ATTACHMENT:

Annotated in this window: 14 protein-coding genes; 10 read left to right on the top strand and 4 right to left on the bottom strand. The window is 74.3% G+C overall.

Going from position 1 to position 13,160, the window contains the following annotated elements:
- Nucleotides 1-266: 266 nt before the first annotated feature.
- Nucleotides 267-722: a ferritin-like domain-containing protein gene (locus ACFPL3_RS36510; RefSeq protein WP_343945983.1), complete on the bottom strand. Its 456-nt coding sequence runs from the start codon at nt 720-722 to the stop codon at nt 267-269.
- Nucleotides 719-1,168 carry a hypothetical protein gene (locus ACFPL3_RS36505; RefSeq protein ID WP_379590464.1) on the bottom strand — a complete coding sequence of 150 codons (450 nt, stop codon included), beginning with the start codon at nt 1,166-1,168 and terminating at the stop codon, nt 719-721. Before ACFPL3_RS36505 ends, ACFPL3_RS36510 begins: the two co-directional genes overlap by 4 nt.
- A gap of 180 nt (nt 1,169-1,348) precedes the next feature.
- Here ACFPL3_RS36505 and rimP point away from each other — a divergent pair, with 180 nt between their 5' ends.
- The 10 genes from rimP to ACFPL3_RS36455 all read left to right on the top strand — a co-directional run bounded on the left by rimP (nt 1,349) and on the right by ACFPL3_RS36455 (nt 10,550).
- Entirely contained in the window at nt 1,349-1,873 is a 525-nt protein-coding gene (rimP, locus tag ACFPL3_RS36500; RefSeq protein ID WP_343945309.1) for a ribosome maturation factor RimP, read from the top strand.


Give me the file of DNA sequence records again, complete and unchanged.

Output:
Annotated in this window: 14 protein-coding genes; 10 read left to right on the top strand and 4 right to left on the bottom strand. The window is 74.3% G+C overall.

Going from position 1 to position 13,160, the window contains the following annotated elements:
- Nucleotides 1-266: 266 nt before the first annotated feature.
- Nucleotides 267-722: a ferritin-like domain-containing protein gene (locus ACFPL3_RS36510; RefSeq protein WP_343945983.1), complete on the bottom strand. Its 456-nt coding sequence runs from the start codon at nt 720-722 to the stop codon at nt 267-269.
- Nucleotides 719-1,168 carry a hypothetical protein gene (locus ACFPL3_RS36505; RefSeq protein ID WP_379590464.1) on the bottom strand — a complete coding sequence of 150 codons (450 nt, stop codon included), beginning with the start codon at nt 1,166-1,168 and terminating at the stop codon, nt 719-721. Before ACFPL3_RS36505 ends, ACFPL3_RS36510 begins: the two co-directional genes overlap by 4 nt.
- A gap of 180 nt (nt 1,169-1,348) precedes the next feature.
- Here ACFPL3_RS36505 and rimP point away from each other — a divergent pair, with 180 nt between their 5' ends.
- The 10 genes from rimP to ACFPL3_RS36455 all read left to right on the top strand — a co-directional run bounded on the left by rimP (nt 1,349) and on the right by ACFPL3_RS36455 (nt 10,550).
- Entirely contained in the window at nt 1,349-1,873 is a 525-nt protein-coding gene (rimP, locus tag ACFPL3_RS36500; RefSeq protein ID WP_343945309.1) for a ribosome maturation factor RimP, read from the top strand.